Snap’s encounter with the town “witch” leads to unexpected discoveries both mystical and mundane in this funny, complex middle-grade story of magical realism. Bright, brash characters, touching family drama, and hilarious friendship moments are beautifully brought to light by Leyh’s characteristic energetic, jaunty art. Leyh seamlessly interweaves the stories of this diverse cast, and Snap is the pinnacle of a strong female heroine. Energetic, surprising, and moving, this is a winner.

Maggi Rohde, Books for Squids

The Runaway Princess (Amazon, IndieBound
by Johan Troïanowski
Random House Graphic
Nominated by: Vidya Tiru

Princesses are often portrayed as rule-following, quiet, content girls; but not Robin. This princess is ready for action and she is not afraid to go looking for it. Amazing adventures await her as she encounters swamps, wolves, kidnapping, and even pirates. With the help of YOU, the reader, she is able to navigate the wild world and return home to the castle like her parents insist. A vibrant and interactive book, The Runaway Princess will have you solving riddles, shaking pages, and looking for ways out of problems right along with Robin. Such an engaging and fun middle grade read.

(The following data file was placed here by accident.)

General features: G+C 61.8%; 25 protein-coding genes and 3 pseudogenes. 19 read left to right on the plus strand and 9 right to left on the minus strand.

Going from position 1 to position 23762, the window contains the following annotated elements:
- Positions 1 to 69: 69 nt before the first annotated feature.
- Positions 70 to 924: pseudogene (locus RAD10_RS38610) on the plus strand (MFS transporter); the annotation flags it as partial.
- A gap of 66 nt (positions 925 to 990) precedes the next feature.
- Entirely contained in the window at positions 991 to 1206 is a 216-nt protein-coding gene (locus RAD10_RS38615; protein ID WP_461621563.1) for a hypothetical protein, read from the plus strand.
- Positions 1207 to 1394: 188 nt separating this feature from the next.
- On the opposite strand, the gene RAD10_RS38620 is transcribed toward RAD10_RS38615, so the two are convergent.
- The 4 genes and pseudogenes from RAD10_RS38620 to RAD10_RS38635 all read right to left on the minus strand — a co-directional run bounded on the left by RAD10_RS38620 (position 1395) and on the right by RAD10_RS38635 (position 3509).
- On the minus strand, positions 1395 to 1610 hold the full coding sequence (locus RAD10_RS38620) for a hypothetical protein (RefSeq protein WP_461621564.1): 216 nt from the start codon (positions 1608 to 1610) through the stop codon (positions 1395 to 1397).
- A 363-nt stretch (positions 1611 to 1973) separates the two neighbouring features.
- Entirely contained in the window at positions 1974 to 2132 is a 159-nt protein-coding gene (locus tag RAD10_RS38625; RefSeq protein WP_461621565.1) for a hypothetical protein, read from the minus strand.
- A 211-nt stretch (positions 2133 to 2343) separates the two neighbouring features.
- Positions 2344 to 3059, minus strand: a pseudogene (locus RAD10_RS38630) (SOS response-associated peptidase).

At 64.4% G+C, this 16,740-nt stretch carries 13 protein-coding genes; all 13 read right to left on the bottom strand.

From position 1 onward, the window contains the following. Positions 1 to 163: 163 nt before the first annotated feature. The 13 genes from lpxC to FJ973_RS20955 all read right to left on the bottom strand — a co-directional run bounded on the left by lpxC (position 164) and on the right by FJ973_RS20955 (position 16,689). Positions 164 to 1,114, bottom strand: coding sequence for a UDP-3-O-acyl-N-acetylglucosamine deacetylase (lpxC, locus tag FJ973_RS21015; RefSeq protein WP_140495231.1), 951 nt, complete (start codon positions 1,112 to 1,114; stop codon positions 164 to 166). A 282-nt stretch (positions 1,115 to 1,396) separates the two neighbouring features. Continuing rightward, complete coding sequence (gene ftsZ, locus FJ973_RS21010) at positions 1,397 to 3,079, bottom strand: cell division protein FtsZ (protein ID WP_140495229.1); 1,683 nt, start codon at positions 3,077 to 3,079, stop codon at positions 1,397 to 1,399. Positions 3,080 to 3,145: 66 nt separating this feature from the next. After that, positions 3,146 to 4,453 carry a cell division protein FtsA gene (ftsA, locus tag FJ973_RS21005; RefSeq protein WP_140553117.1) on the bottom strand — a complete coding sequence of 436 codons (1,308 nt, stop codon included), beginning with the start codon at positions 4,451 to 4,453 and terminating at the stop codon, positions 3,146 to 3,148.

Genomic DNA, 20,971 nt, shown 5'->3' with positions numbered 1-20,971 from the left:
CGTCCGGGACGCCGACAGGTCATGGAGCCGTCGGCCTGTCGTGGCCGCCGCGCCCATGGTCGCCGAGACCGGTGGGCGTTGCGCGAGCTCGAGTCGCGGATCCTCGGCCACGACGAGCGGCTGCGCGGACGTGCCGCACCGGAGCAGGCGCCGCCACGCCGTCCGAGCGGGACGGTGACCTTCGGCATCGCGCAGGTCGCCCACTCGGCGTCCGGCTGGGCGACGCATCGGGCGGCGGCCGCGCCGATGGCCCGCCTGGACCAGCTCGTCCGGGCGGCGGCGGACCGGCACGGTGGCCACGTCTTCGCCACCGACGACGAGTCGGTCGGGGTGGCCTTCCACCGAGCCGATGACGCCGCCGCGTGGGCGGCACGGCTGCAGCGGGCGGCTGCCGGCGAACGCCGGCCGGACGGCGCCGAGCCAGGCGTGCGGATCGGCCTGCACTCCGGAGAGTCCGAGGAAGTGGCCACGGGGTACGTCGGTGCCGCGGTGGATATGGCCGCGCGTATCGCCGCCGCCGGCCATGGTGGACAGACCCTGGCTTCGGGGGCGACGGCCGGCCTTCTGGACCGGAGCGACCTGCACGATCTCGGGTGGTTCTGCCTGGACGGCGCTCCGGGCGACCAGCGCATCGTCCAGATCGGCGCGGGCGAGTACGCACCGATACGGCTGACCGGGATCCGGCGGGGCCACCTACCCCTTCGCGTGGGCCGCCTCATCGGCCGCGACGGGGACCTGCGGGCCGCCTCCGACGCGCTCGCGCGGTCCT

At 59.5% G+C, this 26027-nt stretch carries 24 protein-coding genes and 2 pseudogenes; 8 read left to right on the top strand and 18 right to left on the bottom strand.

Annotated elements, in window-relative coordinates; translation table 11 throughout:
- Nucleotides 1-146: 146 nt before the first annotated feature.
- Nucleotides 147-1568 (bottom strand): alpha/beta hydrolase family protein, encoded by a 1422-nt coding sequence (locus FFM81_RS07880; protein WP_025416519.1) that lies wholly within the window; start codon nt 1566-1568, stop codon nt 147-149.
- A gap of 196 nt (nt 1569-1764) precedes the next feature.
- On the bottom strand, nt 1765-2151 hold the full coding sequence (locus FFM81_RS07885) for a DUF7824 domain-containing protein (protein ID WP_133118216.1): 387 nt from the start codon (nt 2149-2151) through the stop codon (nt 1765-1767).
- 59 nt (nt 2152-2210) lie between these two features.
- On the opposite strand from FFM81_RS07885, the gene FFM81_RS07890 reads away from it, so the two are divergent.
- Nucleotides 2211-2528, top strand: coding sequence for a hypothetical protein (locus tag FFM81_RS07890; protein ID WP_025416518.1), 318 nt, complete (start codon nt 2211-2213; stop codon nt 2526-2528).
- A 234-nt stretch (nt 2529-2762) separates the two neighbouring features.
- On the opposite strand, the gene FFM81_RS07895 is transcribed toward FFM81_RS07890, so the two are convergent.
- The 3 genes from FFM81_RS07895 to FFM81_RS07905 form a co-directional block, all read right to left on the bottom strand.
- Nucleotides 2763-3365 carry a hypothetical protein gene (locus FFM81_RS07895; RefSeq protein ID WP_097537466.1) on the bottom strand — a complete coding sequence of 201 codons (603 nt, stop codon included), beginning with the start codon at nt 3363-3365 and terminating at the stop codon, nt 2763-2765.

Aimee Smith, @keepabookout

When Stars Are Scattered (Amazon, IndieBound

by Victoria Jamieson and Omar Mohamed, illustrated by Victoria Jamieson and Iman Geddy
Dial Books
Nominated by: Sandy Brehl